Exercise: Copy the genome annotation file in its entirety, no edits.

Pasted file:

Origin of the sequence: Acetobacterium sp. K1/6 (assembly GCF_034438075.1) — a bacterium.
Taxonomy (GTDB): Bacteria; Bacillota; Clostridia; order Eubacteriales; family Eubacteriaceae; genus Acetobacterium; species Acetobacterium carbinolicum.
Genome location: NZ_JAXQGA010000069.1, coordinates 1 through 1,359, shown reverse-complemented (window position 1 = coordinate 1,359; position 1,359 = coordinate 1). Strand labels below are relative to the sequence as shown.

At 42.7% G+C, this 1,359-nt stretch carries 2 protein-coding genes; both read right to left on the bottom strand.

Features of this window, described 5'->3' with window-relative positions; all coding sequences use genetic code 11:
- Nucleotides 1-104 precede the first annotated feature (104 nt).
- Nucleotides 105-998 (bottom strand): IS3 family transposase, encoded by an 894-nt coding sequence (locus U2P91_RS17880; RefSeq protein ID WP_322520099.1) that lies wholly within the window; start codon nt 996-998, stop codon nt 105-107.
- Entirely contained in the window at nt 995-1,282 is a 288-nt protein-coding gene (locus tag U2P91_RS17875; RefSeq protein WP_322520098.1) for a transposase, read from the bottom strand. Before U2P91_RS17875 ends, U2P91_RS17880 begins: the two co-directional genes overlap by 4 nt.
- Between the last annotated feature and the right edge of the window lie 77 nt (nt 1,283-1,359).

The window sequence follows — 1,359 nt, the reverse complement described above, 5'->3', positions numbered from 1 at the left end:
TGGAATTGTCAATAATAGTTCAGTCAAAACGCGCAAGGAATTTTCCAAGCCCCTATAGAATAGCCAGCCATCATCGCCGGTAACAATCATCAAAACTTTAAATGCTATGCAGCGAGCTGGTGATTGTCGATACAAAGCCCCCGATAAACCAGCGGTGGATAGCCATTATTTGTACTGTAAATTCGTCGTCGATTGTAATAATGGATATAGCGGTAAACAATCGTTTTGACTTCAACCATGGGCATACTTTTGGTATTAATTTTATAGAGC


Origin of the sequence: Acetobacterium sp. K1/6 (assembly GCF_034438075.1) — a bacterium.
Taxonomy (GTDB): Bacteria; Bacillota; Clostridia; order Eubacteriales; family Eubacteriaceae; genus Acetobacterium; species Acetobacterium carbinolicum.
Genome location: NZ_JAXQGA010000069.1, coordinates 1 through 1,359, shown reverse-complemented (window position 1 = coordinate 1,359; position 1,359 = coordinate 1). Strand labels below are relative to the sequence as shown.

At 42.7% G+C, this 1,359-nt stretch carries 2 protein-coding genes; both read right to left on the bottom strand.

Features of this window, described 5'->3' with window-relative positions; all coding sequences use genetic code 11:
- Nucleotides 1-104 precede the first annotated feature (104 nt).
- Nucleotides 105-998 (bottom strand): IS3 family transposase, encoded by an 894-nt coding sequence (locus U2P91_RS17880; RefSeq protein ID WP_322520099.1) that lies wholly within the window; start codon nt 996-998, stop codon nt 105-107.
- Entirely contained in the window at nt 995-1,282 is a 288-nt protein-coding gene (locus tag U2P91_RS17875; RefSeq protein WP_322520098.1) for a transposase, read from the bottom strand. Before U2P91_RS17875 ends, U2P91_RS17880 begins: the two co-directional genes overlap by 4 nt.
- Between the last annotated feature and the right edge of the window lie 77 nt (nt 1,283-1,359).

The window sequence follows — 1,359 nt, the reverse complement described above, 5'->3', positions numbered from 1 at the left end:
TGGAATTGTCAATAATAGTTCAGTCAAAACGCGCAAGGAATTTTCCAAGCCCCTATAGAATAGCCAGCCATCATCGCCGGTAACAATCATCAAAACTTTAAATGCTATGCAGCGAGCTGGTGATTGTCGATACAAAGCCCCCGATAAACCAGCGGTGGATAGCCATTATTTGTACTGTAAATTCGTCGTCGATTGTAATAATGGATATAGCGGTAAACAATCGTTTTGACTTCAACCATGGGCATACTTTTGGTATTAATTTTATAGAGC